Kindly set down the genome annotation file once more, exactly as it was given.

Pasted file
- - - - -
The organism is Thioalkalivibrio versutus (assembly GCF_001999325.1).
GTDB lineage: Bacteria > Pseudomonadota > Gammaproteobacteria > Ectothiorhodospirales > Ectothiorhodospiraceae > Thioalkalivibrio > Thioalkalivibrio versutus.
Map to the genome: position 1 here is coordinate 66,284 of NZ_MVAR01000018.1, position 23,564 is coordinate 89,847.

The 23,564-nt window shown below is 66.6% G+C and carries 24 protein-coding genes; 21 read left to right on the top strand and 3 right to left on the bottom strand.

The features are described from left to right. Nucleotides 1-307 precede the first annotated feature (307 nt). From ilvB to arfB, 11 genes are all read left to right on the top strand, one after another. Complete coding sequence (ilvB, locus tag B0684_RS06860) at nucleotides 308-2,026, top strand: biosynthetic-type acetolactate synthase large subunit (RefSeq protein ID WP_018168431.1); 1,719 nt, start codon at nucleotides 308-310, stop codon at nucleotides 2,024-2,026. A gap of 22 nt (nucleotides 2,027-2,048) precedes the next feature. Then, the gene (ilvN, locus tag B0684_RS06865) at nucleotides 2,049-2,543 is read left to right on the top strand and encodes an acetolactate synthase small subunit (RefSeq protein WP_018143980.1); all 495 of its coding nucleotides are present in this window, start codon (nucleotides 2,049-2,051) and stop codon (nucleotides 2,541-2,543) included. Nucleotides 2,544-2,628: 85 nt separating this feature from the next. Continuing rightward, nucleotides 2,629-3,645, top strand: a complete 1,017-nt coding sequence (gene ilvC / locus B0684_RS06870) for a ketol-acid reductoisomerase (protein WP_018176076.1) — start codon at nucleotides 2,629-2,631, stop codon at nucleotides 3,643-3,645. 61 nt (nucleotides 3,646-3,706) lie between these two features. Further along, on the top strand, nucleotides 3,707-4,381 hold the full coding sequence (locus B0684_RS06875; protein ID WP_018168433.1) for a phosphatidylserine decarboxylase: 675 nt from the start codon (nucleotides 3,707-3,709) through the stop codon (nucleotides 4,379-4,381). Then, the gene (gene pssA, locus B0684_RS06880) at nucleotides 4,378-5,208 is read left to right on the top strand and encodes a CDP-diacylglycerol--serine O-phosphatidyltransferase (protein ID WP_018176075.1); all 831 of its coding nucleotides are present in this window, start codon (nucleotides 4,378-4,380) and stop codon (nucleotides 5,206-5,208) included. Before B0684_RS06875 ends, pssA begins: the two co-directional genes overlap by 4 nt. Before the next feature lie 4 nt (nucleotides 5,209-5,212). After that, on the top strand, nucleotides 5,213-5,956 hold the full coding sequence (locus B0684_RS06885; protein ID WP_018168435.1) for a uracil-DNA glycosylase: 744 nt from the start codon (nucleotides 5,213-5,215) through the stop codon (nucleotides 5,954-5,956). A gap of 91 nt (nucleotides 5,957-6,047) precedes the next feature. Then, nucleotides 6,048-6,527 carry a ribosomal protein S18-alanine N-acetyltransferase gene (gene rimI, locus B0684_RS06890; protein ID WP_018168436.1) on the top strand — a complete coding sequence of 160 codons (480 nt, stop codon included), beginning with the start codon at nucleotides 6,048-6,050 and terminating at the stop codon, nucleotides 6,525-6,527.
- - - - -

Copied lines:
The organism is Thioalkalivibrio versutus (assembly GCF_001999325.1).
GTDB lineage: Bacteria > Pseudomonadota > Gammaproteobacteria > Ectothiorhodospirales > Ectothiorhodospiraceae > Thioalkalivibrio > Thioalkalivibrio versutus.
Map to the genome: position 1 here is coordinate 66,284 of NZ_MVAR01000018.1, position 23,564 is coordinate 89,847.

The 23,564-nt window shown below is 66.6% G+C and carries 24 protein-coding genes; 21 read left to right on the top strand and 3 right to left on the bottom strand.

The features are described from left to right. Nucleotides 1-307 precede the first annotated feature (307 nt). From ilvB to arfB, 11 genes are all read left to right on the top strand, one after another. Complete coding sequence (ilvB, locus tag B0684_RS06860) at nucleotides 308-2,026, top strand: biosynthetic-type acetolactate synthase large subunit (RefSeq protein ID WP_018168431.1); 1,719 nt, start codon at nucleotides 308-310, stop codon at nucleotides 2,024-2,026. A gap of 22 nt (nucleotides 2,027-2,048) precedes the next feature. Then, the gene (ilvN, locus tag B0684_RS06865) at nucleotides 2,049-2,543 is read left to right on the top strand and encodes an acetolactate synthase small subunit (RefSeq protein WP_018143980.1); all 495 of its coding nucleotides are present in this window, start codon (nucleotides 2,049-2,051) and stop codon (nucleotides 2,541-2,543) included. Nucleotides 2,544-2,628: 85 nt separating this feature from the next. Continuing rightward, nucleotides 2,629-3,645, top strand: a complete 1,017-nt coding sequence (gene ilvC / locus B0684_RS06870) for a ketol-acid reductoisomerase (protein WP_018176076.1) — start codon at nucleotides 2,629-2,631, stop codon at nucleotides 3,643-3,645. 61 nt (nucleotides 3,646-3,706) lie between these two features. Further along, on the top strand, nucleotides 3,707-4,381 hold the full coding sequence (locus B0684_RS06875; protein ID WP_018168433.1) for a phosphatidylserine decarboxylase: 675 nt from the start codon (nucleotides 3,707-3,709) through the stop codon (nucleotides 4,379-4,381). Then, the gene (gene pssA, locus B0684_RS06880) at nucleotides 4,378-5,208 is read left to right on the top strand and encodes a CDP-diacylglycerol--serine O-phosphatidyltransferase (protein ID WP_018176075.1); all 831 of its coding nucleotides are present in this window, start codon (nucleotides 4,378-4,380) and stop codon (nucleotides 5,206-5,208) included. Before B0684_RS06875 ends, pssA begins: the two co-directional genes overlap by 4 nt. Before the next feature lie 4 nt (nucleotides 5,209-5,212). After that, on the top strand, nucleotides 5,213-5,956 hold the full coding sequence (locus B0684_RS06885; protein ID WP_018168435.1) for a uracil-DNA glycosylase: 744 nt from the start codon (nucleotides 5,213-5,215) through the stop codon (nucleotides 5,954-5,956). A gap of 91 nt (nucleotides 5,957-6,047) precedes the next feature. Then, nucleotides 6,048-6,527 carry a ribosomal protein S18-alanine N-acetyltransferase gene (gene rimI, locus B0684_RS06890; protein ID WP_018168436.1) on the top strand — a complete coding sequence of 160 codons (480 nt, stop codon included), beginning with the start codon at nucleotides 6,048-6,050 and terminating at the stop codon, nucleotides 6,525-6,527.